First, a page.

The K-complex: A 7-decade history

Human Sleep Research Program, SRI international and Department of Psychology, The University of Melbourne, Melbourne, Australia.
Sleep (Impact Factor: 4.59). 03/2005; 28(2):255-73.
Source: PubMed


The K-complex was first described by Loomis et al 67 years ago in a paper that was one of a series of seminal studies of sleep conducted in Loomis' private laboratory. The study of the K-complex was almost immediately taken up by many notable figures in early electroencephalography research, such as Robert Schwab, Mary Brazier, and W. Gray Walter. More than 200 papers have been published in the years since these early studies, including major reviews in 1956 by Roth et al and in 1985 by Peter Halász. More recently, K-complex study has been taken up by event-related potentials researchers such as Ken Campbell and animal neurophysiologists such as Florin Amzica and Mircea Steriade. The present paper provides a historical and thematically based review of the K-complex literature and attempts to integrate the various theoretical positions and neurophysiologic data. Specifically, K-complexes are discussed in terms of their relationship to other electroencephalographic phenomena, their relationship to autonomic activation, their role in the study of information processing during sleep, and what is understood of their underlying neurophysiology.

31 Reads
  • Source
    • "The expanding literature on the modification of various neurophysiological indices during various sleep stages constitutes a promising resource for ideas of features to test in the context of automatic sleep scoring. It is possible that higher performances could be achieved by exploring the discriminative power of further sleep specific neuronal phenomena: Quantifying the presence of K-complex waves (Colrain, 2005; Loomis et al., 1938), sleep spindles (Andrillon et al., 2011; Contreras and Steriade, 1996), bursts of high-frequency gamma oscillations (Ayoub et al., 2012; Dalal et al., 2010; Le Van Quyen et al., 2010; Valderrama et al., 2012; Worrell et al., 2012), monofractal and multifractal properties of the human sleep EEG (Weiss et al., 2009, 2011; Zorick and Mandelkern, 2013) and including them in the proposed DSVM method could potentially lead to an even better classification. The detection of some of these phenomena might be enhanced by recent methodological developments (Ahmed et al., 2009; Babadi et al., 2012; Chaibi et al., 2012, 2013, 2014; Jaleel et al., 2014; Nonclercq et al., 2013; O'Reilly and Nielsen, 2014a,b; Warby et al., 2014; Worrell et al., 2012). "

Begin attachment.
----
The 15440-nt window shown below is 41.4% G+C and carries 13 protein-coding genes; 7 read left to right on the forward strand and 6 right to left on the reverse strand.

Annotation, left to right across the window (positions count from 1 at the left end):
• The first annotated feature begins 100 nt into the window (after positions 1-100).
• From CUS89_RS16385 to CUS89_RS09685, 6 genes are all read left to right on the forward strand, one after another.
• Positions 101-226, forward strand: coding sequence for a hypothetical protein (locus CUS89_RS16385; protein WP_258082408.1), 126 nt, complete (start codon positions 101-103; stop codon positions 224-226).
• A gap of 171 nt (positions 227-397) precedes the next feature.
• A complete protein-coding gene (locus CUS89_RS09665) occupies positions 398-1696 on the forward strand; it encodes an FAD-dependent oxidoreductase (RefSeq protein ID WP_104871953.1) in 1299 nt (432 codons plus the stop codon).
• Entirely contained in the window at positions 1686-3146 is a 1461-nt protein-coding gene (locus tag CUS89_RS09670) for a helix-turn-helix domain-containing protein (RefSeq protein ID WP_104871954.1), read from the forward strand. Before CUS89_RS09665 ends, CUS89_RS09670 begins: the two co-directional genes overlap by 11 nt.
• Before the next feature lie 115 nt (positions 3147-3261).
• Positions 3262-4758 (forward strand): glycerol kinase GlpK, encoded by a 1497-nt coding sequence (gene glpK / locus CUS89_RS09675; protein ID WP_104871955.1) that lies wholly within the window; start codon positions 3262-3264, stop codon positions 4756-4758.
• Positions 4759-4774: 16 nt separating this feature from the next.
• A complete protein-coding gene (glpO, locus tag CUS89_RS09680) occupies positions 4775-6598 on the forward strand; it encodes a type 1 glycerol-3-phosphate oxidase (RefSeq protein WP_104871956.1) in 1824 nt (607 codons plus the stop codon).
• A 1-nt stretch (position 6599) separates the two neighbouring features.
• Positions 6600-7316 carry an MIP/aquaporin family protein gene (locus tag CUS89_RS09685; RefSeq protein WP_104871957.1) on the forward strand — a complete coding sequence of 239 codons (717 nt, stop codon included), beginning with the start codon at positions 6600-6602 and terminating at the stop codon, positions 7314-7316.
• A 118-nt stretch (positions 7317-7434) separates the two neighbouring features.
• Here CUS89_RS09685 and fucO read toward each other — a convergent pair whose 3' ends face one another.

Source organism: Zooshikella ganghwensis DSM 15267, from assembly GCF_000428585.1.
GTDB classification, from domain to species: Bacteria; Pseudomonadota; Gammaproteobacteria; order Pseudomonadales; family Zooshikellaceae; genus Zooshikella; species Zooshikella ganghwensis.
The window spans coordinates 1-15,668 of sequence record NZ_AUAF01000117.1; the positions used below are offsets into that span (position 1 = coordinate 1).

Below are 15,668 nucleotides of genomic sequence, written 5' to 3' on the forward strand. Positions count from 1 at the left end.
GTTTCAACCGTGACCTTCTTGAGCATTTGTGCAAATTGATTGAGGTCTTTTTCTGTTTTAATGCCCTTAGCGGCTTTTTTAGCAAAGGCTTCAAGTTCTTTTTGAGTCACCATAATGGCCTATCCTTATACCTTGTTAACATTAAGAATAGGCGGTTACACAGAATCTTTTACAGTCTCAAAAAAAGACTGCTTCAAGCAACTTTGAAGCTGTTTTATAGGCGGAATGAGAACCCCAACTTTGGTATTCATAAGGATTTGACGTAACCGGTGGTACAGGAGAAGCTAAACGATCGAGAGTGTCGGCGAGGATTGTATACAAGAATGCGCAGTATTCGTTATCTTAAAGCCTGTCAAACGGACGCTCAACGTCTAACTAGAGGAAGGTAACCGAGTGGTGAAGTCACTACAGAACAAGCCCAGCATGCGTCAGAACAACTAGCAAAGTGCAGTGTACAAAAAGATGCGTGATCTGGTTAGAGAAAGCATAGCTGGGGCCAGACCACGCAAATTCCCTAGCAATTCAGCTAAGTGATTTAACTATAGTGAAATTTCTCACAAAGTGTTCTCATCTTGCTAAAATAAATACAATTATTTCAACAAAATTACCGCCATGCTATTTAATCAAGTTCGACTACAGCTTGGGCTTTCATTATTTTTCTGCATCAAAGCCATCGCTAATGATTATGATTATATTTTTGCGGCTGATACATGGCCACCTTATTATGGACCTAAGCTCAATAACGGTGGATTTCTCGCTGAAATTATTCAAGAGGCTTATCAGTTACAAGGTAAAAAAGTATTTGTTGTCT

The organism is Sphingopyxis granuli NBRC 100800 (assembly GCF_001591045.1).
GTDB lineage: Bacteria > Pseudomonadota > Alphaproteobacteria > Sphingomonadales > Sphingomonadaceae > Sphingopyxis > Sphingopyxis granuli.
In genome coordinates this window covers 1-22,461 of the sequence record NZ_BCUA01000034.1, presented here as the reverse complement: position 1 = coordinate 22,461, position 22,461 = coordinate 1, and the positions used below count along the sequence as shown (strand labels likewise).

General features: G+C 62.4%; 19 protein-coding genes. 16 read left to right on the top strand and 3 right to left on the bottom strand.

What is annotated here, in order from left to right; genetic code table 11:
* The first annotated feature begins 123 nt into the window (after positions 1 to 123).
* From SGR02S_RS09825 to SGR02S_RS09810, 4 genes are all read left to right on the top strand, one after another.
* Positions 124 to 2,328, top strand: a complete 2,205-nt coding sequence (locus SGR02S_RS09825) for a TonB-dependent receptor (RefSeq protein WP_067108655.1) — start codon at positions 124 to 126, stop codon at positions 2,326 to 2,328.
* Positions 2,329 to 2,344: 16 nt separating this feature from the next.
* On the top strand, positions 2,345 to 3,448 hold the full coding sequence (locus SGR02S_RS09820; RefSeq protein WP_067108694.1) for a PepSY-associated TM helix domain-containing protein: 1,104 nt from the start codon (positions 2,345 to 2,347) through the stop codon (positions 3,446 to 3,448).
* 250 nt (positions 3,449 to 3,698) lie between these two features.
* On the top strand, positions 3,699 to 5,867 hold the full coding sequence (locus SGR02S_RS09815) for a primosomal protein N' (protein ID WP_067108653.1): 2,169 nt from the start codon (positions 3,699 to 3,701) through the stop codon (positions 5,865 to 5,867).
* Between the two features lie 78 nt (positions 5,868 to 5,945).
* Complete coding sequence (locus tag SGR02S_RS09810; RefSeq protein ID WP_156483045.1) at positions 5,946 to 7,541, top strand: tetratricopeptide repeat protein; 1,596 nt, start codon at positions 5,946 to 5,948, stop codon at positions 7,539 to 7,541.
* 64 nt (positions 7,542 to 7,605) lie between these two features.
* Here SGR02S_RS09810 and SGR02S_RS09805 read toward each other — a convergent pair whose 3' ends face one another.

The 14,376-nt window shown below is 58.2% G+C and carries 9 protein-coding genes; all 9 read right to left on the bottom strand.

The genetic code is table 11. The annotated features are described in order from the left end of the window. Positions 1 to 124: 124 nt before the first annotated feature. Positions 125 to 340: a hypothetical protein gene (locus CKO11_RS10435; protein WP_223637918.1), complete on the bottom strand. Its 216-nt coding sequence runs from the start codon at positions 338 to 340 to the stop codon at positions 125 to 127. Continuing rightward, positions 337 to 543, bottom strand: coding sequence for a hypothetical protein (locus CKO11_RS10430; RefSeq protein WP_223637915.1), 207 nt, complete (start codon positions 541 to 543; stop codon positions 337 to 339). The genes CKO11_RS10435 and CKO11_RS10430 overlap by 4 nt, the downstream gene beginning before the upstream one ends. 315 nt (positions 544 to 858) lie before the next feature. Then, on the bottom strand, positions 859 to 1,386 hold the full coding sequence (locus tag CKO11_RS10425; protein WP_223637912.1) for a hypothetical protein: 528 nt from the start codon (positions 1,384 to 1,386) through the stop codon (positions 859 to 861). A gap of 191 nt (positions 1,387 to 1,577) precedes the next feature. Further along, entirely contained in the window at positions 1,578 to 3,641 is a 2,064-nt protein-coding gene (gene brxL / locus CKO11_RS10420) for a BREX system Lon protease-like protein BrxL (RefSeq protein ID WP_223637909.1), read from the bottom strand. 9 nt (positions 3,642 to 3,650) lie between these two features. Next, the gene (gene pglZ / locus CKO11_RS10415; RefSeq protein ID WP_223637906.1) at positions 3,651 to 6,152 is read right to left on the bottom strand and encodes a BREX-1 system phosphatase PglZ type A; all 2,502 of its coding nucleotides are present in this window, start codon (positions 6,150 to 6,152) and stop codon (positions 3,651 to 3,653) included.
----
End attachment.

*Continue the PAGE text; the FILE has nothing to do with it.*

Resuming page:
[Show abstract] [Hide abstract]
    ABSTRACT: Background: Sleep staging is a critical step in a range of electrophysiological signal processing pipelines used in clinical routine as well as in sleep research. Although the results currently achievable with automatic sleep staging methods are promising, there is need for improvement, especially given the time-consuming and tedious nature of visual sleep scoring. New method: Here we propose a sleep staging framework that consists of a multi-class support vector machine (SVM) classification based on a decision tree approach. The performance of the method was evaluated using polysomnographic data from 15 subjects (electroencephalogram (EEG), electrooculogram (EOG) and electromyogram (EMG) recordings). The decision tree, or dendrogram, was obtained using a hierarchical clustering technique and a wide range of time and frequency-domain features were extracted. Feature selection was carried out using forward sequential selection and classification was evaluated using k-fold cross-validation. Results: The dendrogram-based SVM (DSVM) achieved mean specificity, sensitivity and overall accuracy of 0.92, 0.74 and 0.88 respectively, compared to expert visual scoring. Restricting DSVM classification to data where both experts' scoring was consistent (76.73% of the data) led to a mean specificity, sensitivity and overall accuracy of 0.94, 0.82 and 0.92 respectively. Comparison with existing methods: The DSVM framework outperforms classification with more standard multi-class "one-against-all" SVM and linear-discriminant analysis. Conclusion: The promising results of the proposed methodology suggest that it may be a valuable alternative to existing automatic methods and that it could accelerate visual scoring by providing a robust starting hypnogram that can be further fine-tuned by expert inspection.
    Journal of Neuroscience Methods 01/2015; 250. DOI:10.1016/j.jneumeth.2015.01.022 · 2.05 Impact Factor
  • Source